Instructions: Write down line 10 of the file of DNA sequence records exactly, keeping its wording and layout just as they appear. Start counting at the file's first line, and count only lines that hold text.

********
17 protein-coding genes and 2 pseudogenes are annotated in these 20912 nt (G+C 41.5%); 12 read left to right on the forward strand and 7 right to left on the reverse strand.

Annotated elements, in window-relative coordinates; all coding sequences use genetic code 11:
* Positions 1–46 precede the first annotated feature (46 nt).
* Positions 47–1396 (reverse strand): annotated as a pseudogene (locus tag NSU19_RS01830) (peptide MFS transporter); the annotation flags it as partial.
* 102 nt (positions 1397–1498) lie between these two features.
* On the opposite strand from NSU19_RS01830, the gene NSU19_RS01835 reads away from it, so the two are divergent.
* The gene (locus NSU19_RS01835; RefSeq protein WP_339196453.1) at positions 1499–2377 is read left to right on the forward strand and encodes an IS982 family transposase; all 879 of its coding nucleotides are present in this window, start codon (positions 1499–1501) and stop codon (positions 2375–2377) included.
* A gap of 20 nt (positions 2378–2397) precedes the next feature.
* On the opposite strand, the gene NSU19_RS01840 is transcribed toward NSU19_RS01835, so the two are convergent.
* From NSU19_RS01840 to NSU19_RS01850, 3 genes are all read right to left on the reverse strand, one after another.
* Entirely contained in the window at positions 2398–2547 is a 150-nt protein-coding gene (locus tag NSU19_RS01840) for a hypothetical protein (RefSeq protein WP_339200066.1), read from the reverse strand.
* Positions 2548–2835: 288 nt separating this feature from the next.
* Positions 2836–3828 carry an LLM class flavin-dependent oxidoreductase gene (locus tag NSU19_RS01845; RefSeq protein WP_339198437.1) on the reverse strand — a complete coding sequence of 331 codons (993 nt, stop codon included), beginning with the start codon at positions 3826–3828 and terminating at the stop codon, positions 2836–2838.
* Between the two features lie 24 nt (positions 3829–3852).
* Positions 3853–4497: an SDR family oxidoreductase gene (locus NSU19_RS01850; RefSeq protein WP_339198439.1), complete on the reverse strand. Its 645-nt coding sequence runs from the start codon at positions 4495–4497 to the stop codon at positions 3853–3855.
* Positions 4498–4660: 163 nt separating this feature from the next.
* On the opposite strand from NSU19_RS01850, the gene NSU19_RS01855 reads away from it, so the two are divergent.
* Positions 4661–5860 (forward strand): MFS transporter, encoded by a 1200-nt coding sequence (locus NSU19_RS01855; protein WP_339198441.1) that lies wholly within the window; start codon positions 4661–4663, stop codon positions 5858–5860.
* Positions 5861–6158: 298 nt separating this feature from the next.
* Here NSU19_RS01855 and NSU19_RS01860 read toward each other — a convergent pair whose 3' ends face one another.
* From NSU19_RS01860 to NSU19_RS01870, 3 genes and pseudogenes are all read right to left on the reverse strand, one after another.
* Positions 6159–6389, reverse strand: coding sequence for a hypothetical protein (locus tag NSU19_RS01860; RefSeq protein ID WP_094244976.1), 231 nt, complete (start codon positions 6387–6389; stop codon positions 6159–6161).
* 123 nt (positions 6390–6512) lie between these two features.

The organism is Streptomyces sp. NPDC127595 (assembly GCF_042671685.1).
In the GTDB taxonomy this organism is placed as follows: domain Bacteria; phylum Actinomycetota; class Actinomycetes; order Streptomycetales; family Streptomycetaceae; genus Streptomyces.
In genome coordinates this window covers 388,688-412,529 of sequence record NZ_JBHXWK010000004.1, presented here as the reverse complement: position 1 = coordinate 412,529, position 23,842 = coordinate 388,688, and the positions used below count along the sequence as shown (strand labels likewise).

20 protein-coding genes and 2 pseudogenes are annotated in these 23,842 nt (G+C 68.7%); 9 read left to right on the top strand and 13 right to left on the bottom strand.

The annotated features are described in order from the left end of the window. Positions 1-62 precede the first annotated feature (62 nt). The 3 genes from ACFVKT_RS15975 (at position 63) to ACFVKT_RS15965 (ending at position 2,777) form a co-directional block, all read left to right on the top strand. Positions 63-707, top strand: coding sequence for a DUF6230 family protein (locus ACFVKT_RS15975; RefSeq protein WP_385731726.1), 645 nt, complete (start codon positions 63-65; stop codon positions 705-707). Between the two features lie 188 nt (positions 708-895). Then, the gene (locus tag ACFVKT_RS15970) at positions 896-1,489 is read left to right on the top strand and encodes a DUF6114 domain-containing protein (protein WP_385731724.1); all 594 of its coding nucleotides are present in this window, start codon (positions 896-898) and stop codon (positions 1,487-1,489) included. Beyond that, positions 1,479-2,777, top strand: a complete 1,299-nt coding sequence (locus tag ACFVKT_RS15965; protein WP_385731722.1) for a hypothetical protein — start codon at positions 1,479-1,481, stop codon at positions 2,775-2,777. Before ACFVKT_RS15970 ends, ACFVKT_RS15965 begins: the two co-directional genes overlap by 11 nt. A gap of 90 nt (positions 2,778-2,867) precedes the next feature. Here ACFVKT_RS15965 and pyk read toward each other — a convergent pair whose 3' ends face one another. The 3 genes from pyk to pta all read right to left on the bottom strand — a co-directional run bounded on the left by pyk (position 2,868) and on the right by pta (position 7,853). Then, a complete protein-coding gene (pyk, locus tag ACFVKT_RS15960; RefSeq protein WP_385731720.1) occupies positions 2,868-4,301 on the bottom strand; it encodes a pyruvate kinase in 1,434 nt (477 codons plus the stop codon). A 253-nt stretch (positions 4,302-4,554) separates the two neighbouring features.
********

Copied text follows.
* From NSU19_RS01840 to NSU19_RS01850, 3 genes are all read right to left on the reverse strand, one after another.